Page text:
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The rise of the Swiss regulatory healthcare state: On preserving the just in the quest for the better (or less expensive?)

Melanie Levy

Regulation & Governance, 2022, vol. 16, issue 2, 427-447

Abstract: Political theories of the modern state describe a rise of the regulatory healthcare state, balancing the imperatives of cost control and quality assurance and welfare norms such as solidarity. This paper analyses the unique case of Switzerland, where the rise of the regulatory healthcare state occurred late and incompletely, with the adoption of the Federal Health Insurance Law in 1994. The Swiss federal state pursues the social objective of universal access to healthcare through social health insurance regulation. This paper demonstrates that economic efficiency has not been the primary goal of healthcare coverage within the Swiss regulatory healthcare state despite rising costs. As another exceptional feature, Switzerland has diverged from the traditional path of judicial behavior in the regulatory state. This paper critically dissects how the Swiss Federal Court has become a crucial actor, imposing limits on access to healthcare and shaping decision‐making criteria for social regulation, such as cost‐benefit and cost‐impact analysis. Through this judicialization of limit‐setting, the judiciary engages in an ongoing constitutional dialogue on the limits of the regulatory welfare state and its sustainability for the future.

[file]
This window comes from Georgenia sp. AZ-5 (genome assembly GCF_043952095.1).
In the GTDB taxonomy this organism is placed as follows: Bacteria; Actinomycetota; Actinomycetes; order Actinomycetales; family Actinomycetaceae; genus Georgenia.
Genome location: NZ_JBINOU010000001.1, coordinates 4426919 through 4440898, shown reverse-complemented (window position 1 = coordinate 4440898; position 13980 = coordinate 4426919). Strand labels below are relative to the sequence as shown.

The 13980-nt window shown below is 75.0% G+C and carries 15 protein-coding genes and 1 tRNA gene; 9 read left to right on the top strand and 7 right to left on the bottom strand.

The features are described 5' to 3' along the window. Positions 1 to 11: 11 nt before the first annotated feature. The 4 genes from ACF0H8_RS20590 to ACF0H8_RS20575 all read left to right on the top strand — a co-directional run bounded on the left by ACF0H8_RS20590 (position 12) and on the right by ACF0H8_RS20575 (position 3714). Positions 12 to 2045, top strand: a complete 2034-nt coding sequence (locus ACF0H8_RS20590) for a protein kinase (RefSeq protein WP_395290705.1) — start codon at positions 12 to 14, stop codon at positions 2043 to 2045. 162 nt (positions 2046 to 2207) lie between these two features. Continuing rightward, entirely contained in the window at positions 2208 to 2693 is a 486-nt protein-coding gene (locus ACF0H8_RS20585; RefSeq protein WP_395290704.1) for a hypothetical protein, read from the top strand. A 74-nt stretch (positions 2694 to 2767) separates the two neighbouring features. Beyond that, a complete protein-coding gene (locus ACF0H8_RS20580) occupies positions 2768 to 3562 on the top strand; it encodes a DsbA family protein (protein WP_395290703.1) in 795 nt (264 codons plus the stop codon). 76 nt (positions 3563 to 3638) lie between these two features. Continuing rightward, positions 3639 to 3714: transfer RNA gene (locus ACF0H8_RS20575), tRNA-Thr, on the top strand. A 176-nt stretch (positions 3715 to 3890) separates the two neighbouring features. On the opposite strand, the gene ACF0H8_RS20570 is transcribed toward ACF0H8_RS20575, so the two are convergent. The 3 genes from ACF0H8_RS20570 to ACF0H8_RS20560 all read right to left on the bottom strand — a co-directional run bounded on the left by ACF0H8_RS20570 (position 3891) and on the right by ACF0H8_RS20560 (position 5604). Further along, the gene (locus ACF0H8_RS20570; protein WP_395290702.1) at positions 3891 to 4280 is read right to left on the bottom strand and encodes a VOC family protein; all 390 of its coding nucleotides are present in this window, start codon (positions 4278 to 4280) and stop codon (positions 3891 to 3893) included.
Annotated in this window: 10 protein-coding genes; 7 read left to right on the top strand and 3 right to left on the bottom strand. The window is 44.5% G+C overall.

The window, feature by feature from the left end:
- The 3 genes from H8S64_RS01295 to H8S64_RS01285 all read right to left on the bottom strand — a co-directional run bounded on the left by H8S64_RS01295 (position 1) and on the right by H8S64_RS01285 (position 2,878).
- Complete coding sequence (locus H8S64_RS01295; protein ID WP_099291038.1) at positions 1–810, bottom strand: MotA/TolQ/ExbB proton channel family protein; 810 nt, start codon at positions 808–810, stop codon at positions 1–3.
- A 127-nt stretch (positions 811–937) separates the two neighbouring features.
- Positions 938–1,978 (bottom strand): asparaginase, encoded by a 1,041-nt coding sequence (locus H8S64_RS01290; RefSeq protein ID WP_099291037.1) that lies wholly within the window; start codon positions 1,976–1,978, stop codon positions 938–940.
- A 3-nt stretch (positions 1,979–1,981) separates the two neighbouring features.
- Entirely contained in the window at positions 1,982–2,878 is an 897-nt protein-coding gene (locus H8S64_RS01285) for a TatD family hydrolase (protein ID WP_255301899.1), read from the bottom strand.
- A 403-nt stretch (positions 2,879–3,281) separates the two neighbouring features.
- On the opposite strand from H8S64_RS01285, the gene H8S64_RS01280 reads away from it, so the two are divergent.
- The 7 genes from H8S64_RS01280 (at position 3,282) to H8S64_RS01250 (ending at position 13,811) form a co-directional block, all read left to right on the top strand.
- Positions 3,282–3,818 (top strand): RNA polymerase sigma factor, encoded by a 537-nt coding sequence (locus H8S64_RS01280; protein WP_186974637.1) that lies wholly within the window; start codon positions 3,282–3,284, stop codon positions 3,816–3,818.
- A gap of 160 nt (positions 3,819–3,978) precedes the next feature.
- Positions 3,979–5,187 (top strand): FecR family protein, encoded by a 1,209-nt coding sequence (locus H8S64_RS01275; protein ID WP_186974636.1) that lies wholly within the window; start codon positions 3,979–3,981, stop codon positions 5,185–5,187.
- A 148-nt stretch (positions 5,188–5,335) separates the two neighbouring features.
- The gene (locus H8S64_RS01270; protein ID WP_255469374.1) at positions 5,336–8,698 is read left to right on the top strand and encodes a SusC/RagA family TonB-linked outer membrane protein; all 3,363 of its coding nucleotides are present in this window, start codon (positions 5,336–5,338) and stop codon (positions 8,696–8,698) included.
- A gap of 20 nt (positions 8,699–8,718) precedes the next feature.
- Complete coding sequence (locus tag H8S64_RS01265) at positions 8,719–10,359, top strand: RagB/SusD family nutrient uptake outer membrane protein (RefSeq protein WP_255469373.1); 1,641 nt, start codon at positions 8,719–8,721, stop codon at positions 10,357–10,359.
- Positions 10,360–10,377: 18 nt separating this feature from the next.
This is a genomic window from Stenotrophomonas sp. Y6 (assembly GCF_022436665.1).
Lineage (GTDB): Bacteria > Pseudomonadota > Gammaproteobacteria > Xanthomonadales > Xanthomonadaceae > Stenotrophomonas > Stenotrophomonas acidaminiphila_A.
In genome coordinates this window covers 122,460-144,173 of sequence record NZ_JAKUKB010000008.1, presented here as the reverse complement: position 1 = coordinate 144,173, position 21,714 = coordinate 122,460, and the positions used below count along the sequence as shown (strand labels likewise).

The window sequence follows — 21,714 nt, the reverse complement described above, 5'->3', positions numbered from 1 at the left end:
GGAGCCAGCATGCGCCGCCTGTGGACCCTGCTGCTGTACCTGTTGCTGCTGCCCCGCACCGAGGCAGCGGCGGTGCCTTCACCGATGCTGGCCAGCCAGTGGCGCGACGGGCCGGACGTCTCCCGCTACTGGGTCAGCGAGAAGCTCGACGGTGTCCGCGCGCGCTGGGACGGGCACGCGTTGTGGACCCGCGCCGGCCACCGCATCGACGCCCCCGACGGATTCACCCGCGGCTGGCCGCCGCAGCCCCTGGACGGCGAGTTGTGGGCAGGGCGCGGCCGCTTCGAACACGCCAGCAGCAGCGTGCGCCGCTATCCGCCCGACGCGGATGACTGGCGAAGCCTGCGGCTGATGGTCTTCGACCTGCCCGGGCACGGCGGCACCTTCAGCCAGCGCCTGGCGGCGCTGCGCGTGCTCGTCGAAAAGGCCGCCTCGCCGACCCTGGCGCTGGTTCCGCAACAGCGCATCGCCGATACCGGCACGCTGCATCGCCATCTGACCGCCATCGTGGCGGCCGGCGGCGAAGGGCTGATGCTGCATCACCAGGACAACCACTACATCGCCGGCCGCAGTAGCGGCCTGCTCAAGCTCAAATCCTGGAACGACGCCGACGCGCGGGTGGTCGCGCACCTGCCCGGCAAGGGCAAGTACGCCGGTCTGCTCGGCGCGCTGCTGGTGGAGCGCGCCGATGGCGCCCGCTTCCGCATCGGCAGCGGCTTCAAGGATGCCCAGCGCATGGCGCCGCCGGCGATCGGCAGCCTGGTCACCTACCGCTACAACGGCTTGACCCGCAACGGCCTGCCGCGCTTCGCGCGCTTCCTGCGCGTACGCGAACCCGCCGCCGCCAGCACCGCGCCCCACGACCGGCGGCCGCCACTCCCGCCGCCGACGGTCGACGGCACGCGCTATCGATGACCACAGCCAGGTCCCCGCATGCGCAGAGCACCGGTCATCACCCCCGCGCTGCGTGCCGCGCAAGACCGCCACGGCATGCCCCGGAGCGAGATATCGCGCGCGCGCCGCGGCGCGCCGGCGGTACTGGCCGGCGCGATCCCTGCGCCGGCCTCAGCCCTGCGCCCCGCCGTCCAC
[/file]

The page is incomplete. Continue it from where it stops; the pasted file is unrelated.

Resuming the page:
Date: 2022
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Handle: RePEc:wly:reggov:v:16:y:2022:i:2:p:427-447